US think tank: PH economy 'unfree,' judiciary 'inefficient'
MANILA, Philippines - The Philippine economy is "mostly unfree" and still way below the global average for economically free countries, and its judicial branch is "inefficient" and vulnerable to politics, according to The Heritage Foundation.
In its 2012 Index of Economic Freedom presented on Monday, the Washington, D.C., US-based think tank revealed that while the Philippines inched up from its score of 56 in 2008, its current score of 57.1 is still below the 59.5 world average, or the 57.5 average for the Asia-Pacific region.
Meanwhile, the foundation noted that “there are lingering institutional challenges that will require deeper commitment to reform.”
"Despite some progress, corruption continues to undermine prospects for long-term economic development. The inefficient judiciary, which remains susceptible to political interference, does not provide effective protection for property rights or strong and transparent enforcement of the law," it said.
James M. Roberts, research fellow of the 39-year-old institution, said the country’s average is based on their team’s analysis of how countries like the Philippines fare in the 10 economic freedoms.
Under the Rule of Law category, the Philippines is way below the world average in terms of Property Rights (97th) and freedom from corruption (136th).
Under Limited Government, since The Heritage Foundation believes in minimal government intervention in the market, the country scored higher than the global average at 79.1 in terms of fiscal freedom and 89.7 in terms of government spending.
Nonetheless, while the Philippines increased by 0.3 in fiscal freedom compared to the 2011 index, government spending dropped by 1.3 from last year’s index.
Under regulatory efficiency, the country is also below business freedom, scoring 54.3 and ranked 135th, and labor freedom, scoring 51.7 and ranked 124th of a total 179 countries.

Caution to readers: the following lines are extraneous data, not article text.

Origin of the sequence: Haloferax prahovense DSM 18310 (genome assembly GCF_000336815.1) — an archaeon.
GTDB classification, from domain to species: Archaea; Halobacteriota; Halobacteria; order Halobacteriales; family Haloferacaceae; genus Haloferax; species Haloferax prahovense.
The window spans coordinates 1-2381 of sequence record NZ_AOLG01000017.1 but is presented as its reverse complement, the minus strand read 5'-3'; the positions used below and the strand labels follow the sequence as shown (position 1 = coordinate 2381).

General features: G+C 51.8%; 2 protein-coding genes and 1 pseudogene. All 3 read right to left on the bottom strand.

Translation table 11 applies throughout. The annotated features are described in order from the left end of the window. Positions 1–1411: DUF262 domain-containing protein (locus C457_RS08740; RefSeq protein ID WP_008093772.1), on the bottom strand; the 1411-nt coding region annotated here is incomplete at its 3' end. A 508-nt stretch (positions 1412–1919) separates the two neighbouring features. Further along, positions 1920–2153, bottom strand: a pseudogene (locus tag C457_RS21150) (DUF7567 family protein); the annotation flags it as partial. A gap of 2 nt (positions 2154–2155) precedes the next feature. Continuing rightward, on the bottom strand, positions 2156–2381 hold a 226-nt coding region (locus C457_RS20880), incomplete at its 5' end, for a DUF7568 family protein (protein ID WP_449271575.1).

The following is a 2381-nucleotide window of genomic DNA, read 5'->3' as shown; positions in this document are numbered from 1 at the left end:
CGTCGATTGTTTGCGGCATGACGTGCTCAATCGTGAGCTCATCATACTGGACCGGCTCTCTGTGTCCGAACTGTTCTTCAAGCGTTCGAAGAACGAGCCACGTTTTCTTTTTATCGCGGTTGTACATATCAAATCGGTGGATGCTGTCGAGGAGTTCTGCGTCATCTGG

But monetary freedom is greatly enjoyed in the Philippines, garnering an economic freedom score of 77.1 and an index of 74.
Under Open Markets, the country was relatively good with trade freedom, just above par the global index and financial freedom.
But it was way below global averages in terms of investment freedom.
The Philippines ranked 19th out of 41 countries in the Asia-Pacific region, and its overall score was slightly below the world and regional averages, a report on the country said.
Compared to other countries, Lebanon is economically freer than the Philippines if the foundation’s indexing is followed, as the former garnered a freedom score of 60.1 compared to the Philippines’s overall score of 57.1.
The Philippines, at 107, was even beaten by Swaziland, which was given a score of 57.2 and placed one notch "freer" at 106. It tied with Mozambique, which was given the same score. According to the indexing, countries with a score of 60 to 69.9 were moderately free, while those at the 50 to 50.9 quintile are "mostly unfree."
The Philippines was among 60 countries ranked with the latter group.
Sixty-two countries were considered “moderately free,” while only 28 countries were considered free, with Hong Kong leading all with a score of 89.9, greater than the 76.3 score given to the United States.
Even the birthplace of the Industrial Revolution, the United Kingdom, failed to make it as one of the top 10 countries enjoying economic fredom, with a score of 74.1.
China, the world's economic engine, was at 138th place overall but Roberts said this was due to this country’s non-recognition of property rights.